When not working in the shop, wrapping online orders or planning the next installation in an office, The Glasshouse women are busy at the company’s ‘Growing HQ’ where they learn about nurturing, propagating and growing tropical and indoor plants.  Women also have the opportunity to work towards a qualification in horticulture,  To support our training, the women also develop and deliver houseplant workshops to the public and corporate clients – this really builds their confidence and allows them to share their knowledge and be the expert. The women have run these informative, fun sessions for U3A, horticultural societies and corporate team building events.

What are some of the plants you grow?

We have so many!  All for indoors, Including phlebodium, asplenium, sanseveria, Pepperomia, Pilea, Agloanema, Monstera and Ficus.

Are there any challenges in growing houseplants in the UK?

We don’t have full-blown commercial growing operations, so many of our plants are grown from smaller plants or plug plants. It would be expensive and take a lot more expertise to set up a growing operation on par with what is established in Holland or Belgium. Because our primary focus is providing paid employment to women in prison, we use this labour force to work in our growing facility.  With this, it’s important that every woman is trained well around temperature management and water delivery.  Human error is a part of our process and we learn from every mistake!

Have any of the women you’ve worked with gone on to continue working with plants?

Oh yes!  We have employed many of the women ourselves and they now maintain the plants we have in place in offices and hospitality sites across London.  Some women were more interested in hard landscaping and they now work for landscaping or construction companies.  Some women have gone on to start their own growing or gardening services.  We try to stay in touch and have regular contact with all the women we’ve worked with.  We currently have a 0% reoffending rate, which is really unique and incredible.  We are so proud of all the women through our programme and how hard they are working to make a better life for themselves.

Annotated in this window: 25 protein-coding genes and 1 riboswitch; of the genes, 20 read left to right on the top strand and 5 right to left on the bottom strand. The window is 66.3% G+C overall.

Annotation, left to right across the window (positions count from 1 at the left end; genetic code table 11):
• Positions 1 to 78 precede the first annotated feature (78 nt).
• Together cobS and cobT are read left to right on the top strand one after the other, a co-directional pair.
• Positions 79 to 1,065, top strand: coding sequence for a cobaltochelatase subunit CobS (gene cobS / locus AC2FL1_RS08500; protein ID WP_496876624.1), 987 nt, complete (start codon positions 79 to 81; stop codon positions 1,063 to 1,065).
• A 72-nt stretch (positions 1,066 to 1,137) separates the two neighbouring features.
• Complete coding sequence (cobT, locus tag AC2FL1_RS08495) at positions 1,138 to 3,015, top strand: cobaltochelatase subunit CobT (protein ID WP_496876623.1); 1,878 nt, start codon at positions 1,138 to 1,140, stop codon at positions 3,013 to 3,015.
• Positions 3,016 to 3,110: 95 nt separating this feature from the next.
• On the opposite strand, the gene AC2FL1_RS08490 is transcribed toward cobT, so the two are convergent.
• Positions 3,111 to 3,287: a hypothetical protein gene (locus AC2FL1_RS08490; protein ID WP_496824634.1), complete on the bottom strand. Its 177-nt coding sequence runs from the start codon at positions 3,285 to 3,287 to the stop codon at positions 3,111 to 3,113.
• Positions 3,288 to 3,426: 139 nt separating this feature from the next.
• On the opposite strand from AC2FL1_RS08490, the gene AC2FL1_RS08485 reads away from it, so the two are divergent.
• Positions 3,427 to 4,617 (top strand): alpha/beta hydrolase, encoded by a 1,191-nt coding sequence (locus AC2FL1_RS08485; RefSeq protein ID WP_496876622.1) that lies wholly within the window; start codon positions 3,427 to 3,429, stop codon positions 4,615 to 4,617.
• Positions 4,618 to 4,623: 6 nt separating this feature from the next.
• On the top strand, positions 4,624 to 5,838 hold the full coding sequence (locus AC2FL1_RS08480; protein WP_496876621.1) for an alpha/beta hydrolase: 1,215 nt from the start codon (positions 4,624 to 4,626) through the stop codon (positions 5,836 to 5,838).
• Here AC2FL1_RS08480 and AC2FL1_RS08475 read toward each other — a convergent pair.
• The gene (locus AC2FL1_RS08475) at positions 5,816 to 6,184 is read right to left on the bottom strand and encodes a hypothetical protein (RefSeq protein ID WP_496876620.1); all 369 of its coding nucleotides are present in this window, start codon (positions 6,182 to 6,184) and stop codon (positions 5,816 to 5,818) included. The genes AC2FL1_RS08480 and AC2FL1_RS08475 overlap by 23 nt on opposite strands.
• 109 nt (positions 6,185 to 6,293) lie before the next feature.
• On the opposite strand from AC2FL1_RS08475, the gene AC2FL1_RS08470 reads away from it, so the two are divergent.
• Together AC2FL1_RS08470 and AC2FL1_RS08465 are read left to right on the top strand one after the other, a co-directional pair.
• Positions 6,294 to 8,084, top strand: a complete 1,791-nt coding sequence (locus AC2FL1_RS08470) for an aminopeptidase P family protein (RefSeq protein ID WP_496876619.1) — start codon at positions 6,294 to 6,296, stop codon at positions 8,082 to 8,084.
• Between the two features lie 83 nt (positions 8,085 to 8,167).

What does the future hold for The Glasshouse?

So much! Our installation and maintenance business is growing exponentially and this is an important part of our work as it helps us support more women and offer more training and employment.  We are also looking to expand The Glasshouse programme to more women’s prisons throughout the UK.  Everyday is different, we have new learning and opportunities come up all the time.  So far we’ve grown whilst being able to provide an outstanding level of service to our clients and support women in prison – this will always be our baseline.

The Glasshouse team will be selling some of their houseplants at the Houseplant Festival on Sunday 22 October: book Houseplant Festival tickets

Photos by Diana Yule

Posted on Posted in News